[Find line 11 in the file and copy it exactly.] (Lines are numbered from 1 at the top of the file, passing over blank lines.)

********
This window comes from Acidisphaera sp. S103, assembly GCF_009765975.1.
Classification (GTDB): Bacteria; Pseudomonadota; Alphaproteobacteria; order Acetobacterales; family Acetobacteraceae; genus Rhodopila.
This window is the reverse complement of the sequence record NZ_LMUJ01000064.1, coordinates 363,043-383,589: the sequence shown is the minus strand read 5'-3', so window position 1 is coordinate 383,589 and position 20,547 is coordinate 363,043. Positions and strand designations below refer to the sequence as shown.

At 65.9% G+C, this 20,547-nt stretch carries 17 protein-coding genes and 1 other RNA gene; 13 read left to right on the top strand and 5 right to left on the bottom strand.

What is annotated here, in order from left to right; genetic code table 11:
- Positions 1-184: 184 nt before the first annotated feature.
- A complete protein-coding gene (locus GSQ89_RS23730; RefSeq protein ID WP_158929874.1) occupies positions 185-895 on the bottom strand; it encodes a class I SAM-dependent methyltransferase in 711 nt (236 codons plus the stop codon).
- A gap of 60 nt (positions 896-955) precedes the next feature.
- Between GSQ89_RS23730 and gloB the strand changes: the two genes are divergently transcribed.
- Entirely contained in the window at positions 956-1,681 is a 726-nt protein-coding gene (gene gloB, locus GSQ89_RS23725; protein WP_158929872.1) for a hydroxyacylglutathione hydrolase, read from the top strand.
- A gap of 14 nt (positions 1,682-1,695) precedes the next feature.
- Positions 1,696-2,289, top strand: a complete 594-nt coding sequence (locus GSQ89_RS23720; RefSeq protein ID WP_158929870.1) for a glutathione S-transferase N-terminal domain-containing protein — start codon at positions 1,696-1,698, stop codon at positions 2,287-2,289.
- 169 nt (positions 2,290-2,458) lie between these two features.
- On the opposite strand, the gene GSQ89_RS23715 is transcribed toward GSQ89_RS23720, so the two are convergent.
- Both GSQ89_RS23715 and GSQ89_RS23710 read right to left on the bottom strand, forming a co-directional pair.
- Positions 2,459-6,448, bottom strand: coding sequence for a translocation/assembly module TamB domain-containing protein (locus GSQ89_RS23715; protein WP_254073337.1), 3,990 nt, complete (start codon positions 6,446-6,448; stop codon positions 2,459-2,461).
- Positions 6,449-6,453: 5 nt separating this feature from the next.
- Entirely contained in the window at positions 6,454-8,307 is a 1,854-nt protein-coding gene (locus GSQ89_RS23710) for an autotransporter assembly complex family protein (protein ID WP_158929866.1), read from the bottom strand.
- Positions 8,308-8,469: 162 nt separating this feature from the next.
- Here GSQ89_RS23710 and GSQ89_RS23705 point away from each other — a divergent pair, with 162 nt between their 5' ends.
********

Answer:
- A gap of 14 nt (positions 1,682-1,695) precedes the next feature.